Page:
What is Dry Eye?
- Dry eye is a reduction in your eye’s ability to produce sufficient natural tears.
- Insufficient tear production can lead to irritation and pain, and even scarring of the cornea (the transparent part of the eye that covers the pupil and iris).
- Many people will experience dry eye symptoms at some point in their lives.
- Often due to environmental factors such as indoor heating or air conditioning, it can also be caused by occupational factors such as prolonged computer use.
- Dry eye symptoms can affect anyone.
- Some of the symptoms of dry eye include a burning sensation or gritty feeling in the eyes. You may possibly also experience decreased tolerance to contact lens wear or sensitivity to light.
Patients with “dry eye”: often complain of symptoms
- feeling of dryness
- gritty or foreign body sensation
- burning sensation and stinging
- tired eyes
- paradoxically, watering eyes
- Tearing is reflex tearing from the irritated cornea stimulating the lacrimal gland. Your eye may possibly be red as a sign of irritation
Anatomy of the Tear Film
The normal tear film has three layers and several key functions. The layers are:
- Lipid which is the top most layer. This helps tears from evaporating and is made by meibomian glands.
- Aqueous which is in the middle. It is made from the main and accessory lacrimal glands.
- Mucin which is next to the cornea, and allows the tear film to spread over the ocular surface; it is made from goblet cells.
The tear film is critical as it is the originally surface that light hits as it enters your eye. It provides the cornea with nutrients, oxygen and protection from infection.
Causes of Dry Eye
Many different things can cause dry eye syndrome. The normal aging of tear glands, as well as specific diseases and disorders, may possibly cause changes in the amount and condition of tears produced.
- Congenital (born with) – Riley-Day Syndrome (familial dysautonomia)
- sleeping pills
- Trauma to lacrimal gland
- Neuroparalytic hypo secretion
- Inflammation of the lacrimal gland due to mumps, sarcoid
- Contact Lens Wear
- Milkulcz’s syndrome
- Eye strain due to prolonged computer use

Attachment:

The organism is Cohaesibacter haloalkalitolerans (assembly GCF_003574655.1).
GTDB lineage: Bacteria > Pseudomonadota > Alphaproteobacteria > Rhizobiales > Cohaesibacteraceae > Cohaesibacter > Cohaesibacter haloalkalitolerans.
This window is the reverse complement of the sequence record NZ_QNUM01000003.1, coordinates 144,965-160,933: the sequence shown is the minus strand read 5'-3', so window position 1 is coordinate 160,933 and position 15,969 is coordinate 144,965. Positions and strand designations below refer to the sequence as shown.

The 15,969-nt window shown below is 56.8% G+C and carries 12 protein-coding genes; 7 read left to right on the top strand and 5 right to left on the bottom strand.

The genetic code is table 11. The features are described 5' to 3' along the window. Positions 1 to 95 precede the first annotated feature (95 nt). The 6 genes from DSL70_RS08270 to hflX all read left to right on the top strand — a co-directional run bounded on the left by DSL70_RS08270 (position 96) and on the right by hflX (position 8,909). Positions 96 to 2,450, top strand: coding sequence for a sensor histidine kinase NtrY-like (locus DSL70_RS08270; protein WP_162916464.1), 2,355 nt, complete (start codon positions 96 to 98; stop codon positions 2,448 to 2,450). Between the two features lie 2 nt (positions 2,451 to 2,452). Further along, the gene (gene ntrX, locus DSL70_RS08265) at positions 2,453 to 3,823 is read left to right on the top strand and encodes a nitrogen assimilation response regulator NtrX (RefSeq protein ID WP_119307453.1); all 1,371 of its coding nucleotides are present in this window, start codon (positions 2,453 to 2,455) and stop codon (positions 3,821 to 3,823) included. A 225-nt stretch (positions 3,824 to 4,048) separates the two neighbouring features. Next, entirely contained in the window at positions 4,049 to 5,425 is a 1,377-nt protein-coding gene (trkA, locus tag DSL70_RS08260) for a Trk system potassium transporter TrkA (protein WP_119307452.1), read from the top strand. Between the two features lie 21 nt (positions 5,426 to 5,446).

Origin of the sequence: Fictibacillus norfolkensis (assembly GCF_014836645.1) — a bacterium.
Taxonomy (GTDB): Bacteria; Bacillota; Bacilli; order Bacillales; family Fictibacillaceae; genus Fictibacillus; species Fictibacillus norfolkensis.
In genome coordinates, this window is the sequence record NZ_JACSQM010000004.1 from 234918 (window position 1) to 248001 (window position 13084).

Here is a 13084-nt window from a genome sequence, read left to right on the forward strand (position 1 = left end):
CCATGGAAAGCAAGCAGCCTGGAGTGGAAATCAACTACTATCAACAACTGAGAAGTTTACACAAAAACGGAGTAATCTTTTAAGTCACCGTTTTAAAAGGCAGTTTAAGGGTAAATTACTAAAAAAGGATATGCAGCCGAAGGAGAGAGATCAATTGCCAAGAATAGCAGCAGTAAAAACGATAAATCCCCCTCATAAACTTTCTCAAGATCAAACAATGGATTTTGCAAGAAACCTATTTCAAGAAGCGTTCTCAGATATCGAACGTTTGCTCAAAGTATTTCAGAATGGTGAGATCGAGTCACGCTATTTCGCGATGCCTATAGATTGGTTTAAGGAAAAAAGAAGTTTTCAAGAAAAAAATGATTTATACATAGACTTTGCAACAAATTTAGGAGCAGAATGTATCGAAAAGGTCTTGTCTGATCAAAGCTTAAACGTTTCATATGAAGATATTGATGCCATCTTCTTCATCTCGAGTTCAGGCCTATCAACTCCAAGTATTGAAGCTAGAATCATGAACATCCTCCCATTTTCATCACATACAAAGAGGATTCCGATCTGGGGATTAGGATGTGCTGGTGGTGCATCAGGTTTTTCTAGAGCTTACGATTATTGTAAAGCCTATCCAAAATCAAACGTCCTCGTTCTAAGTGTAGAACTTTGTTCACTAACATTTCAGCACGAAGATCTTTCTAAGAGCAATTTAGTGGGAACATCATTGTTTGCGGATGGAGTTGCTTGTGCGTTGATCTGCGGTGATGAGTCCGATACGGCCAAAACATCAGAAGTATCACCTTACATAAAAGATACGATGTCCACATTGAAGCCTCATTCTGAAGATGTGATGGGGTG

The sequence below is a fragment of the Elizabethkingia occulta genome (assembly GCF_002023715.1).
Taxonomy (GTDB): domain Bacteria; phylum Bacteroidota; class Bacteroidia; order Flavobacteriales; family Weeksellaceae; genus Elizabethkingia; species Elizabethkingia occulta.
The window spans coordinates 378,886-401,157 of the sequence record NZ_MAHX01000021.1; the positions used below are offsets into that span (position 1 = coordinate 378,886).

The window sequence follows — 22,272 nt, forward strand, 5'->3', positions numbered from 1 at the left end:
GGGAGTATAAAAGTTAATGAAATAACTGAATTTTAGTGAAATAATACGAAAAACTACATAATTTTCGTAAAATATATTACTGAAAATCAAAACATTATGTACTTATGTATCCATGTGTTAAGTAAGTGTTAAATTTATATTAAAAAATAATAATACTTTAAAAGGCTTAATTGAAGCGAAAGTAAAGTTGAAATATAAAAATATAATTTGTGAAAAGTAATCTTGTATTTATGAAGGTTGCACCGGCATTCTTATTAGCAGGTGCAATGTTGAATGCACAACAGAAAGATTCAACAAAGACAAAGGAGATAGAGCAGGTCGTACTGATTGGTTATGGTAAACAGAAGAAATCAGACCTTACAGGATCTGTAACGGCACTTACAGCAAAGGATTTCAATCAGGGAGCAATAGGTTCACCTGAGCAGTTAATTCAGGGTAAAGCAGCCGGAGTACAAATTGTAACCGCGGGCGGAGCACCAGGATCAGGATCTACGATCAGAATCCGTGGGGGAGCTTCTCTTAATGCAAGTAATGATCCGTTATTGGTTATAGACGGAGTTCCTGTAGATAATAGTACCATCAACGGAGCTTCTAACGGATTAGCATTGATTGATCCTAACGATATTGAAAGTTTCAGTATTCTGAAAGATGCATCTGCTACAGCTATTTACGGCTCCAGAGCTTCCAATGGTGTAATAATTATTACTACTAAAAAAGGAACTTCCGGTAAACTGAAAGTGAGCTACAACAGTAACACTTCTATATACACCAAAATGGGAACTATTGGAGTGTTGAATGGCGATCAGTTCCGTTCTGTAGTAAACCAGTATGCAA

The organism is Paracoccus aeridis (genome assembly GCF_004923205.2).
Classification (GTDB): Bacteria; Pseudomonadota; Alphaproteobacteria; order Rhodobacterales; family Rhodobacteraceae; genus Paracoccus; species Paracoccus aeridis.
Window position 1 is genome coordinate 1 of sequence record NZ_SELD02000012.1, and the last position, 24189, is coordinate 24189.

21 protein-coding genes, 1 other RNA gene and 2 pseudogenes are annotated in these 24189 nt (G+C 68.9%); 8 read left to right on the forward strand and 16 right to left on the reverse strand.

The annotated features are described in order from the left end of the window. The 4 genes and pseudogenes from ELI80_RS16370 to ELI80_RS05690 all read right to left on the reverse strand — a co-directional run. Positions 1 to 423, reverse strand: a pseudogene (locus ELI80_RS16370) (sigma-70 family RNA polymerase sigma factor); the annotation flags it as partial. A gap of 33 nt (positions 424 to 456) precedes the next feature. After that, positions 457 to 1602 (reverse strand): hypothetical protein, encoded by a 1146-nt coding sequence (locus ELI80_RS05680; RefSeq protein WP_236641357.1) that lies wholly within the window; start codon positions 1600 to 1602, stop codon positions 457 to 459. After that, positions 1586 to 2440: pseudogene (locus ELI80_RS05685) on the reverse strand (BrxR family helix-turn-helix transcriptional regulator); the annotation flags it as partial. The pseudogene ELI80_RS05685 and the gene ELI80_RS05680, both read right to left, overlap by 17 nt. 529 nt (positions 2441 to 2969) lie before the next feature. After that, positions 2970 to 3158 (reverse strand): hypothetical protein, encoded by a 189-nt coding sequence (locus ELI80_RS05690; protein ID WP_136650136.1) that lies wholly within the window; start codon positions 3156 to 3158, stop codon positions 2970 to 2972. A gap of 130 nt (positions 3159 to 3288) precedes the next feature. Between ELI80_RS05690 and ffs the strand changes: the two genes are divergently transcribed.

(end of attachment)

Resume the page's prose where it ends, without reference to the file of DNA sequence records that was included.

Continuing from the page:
- Wearing contact lenses for long periods of time
- Sjögren’s syndrome is an immune system disorder which is characterized by inflammation and dryness of the mouth, eyes, and other mucous membranes. Tear production may possibly be limited as the the lacrimal gland is affected. (Primary SS, young middle aged women, severe aqueous tear deficiency, HLA B8 association in 90% of patients
- Excessive evaporation of tears can also cause dry eye syndrome. Such evaporation may possibly be caused by “meibomitis,” which results from infection and inflammation of the meibomian glands in the eyelids. Patients with thyroid disease (Thyroid or Grave’s disease results from overative thyroid which affects the eyes, may possibly cause proptosis, loss of vision and dry eye. Please see the Thryoid page for more details), may possibly also experience dry eye syndrome caused by excessive evaporation.
- Decreased sensitivity of the cornea can also lead to insufficient production of tears.
- Hormonal changes can also affect secretions from the tear glands.
What You Can Do to Prevent or Minimize Dry Eye Symptoms
- Avoid drafts from heating or air conditioning vents, especially in cars and airplanes.
- Take frequent breaks to relieve eye strain during periods of prolonged computer use.
- Remove your contact lenses and keep them especially clean when your eyes are feeling dry.
- After LASIK surgery, use artificial eye drops to soothe and comfort your dry eyes during recovery.
- Be aware that certain over-the-counter medications and prescription drugs can contribute to dry eye symptoms.
- Use a humidifier at home and in your workplace.